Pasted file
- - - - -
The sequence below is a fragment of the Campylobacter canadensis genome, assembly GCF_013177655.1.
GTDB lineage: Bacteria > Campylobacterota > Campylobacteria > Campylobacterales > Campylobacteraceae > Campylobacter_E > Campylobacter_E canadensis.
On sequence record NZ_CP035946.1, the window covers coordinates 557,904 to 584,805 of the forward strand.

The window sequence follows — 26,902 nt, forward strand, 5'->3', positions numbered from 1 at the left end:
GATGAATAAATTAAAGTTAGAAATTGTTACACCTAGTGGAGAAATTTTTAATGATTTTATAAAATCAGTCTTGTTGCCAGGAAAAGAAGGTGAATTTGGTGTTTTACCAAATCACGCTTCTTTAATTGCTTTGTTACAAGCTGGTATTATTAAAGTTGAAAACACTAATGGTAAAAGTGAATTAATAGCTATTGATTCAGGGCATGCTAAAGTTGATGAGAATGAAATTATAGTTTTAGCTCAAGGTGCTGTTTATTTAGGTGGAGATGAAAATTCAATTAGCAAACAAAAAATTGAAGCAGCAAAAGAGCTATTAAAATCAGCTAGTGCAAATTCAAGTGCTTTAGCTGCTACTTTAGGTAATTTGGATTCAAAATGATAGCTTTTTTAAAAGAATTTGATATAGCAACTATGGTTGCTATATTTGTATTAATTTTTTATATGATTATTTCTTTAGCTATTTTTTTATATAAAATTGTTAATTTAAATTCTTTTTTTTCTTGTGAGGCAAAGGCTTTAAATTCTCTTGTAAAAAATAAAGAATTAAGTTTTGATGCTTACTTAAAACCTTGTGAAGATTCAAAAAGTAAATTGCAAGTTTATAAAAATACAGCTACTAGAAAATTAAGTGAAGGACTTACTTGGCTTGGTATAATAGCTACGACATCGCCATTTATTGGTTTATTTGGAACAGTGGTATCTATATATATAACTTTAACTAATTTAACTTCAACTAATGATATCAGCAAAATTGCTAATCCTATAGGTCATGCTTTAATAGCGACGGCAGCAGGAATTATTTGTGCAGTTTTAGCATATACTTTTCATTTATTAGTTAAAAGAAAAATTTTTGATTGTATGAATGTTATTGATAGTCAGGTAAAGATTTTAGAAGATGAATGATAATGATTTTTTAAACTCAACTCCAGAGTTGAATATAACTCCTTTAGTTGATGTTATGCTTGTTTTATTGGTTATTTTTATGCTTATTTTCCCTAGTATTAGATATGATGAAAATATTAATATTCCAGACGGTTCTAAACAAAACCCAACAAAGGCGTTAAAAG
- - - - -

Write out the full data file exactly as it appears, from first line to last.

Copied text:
The sequence below is a fragment of the Campylobacter canadensis genome, assembly GCF_013177655.1.
GTDB lineage: Bacteria > Campylobacterota > Campylobacteria > Campylobacterales > Campylobacteraceae > Campylobacter_E > Campylobacter_E canadensis.
On sequence record NZ_CP035946.1, the window covers coordinates 557,904 to 584,805 of the forward strand.

The window sequence follows — 26,902 nt, forward strand, 5'->3', positions numbered from 1 at the left end:
GATGAATAAATTAAAGTTAGAAATTGTTACACCTAGTGGAGAAATTTTTAATGATTTTATAAAATCAGTCTTGTTGCCAGGAAAAGAAGGTGAATTTGGTGTTTTACCAAATCACGCTTCTTTAATTGCTTTGTTACAAGCTGGTATTATTAAAGTTGAAAACACTAATGGTAAAAGTGAATTAATAGCTATTGATTCAGGGCATGCTAAAGTTGATGAGAATGAAATTATAGTTTTAGCTCAAGGTGCTGTTTATTTAGGTGGAGATGAAAATTCAATTAGCAAACAAAAAATTGAAGCAGCAAAAGAGCTATTAAAATCAGCTAGTGCAAATTCAAGTGCTTTAGCTGCTACTTTAGGTAATTTGGATTCAAAATGATAGCTTTTTTAAAAGAATTTGATATAGCAACTATGGTTGCTATATTTGTATTAATTTTTTATATGATTATTTCTTTAGCTATTTTTTTATATAAAATTGTTAATTTAAATTCTTTTTTTTCTTGTGAGGCAAAGGCTTTAAATTCTCTTGTAAAAAATAAAGAATTAAGTTTTGATGCTTACTTAAAACCTTGTGAAGATTCAAAAAGTAAATTGCAAGTTTATAAAAATACAGCTACTAGAAAATTAAGTGAAGGACTTACTTGGCTTGGTATAATAGCTACGACATCGCCATTTATTGGTTTATTTGGAACAGTGGTATCTATATATATAACTTTAACTAATTTAACTTCAACTAATGATATCAGCAAAATTGCTAATCCTATAGGTCATGCTTTAATAGCGACGGCAGCAGGAATTATTTGTGCAGTTTTAGCATATACTTTTCATTTATTAGTTAAAAGAAAAATTTTTGATTGTATGAATGTTATTGATAGTCAGGTAAAGATTTTAGAAGATGAATGATAATGATTTTTTAAACTCAACTCCAGAGTTGAATATAACTCCTTTAGTTGATGTTATGCTTGTTTTATTGGTTATTTTTATGCTTATTTTCCCTAGTATTAGATATGATGAAAATATTAATATTCCAGACGGTTCTAAACAAAACCCAACAAAGGCGTTAAAAG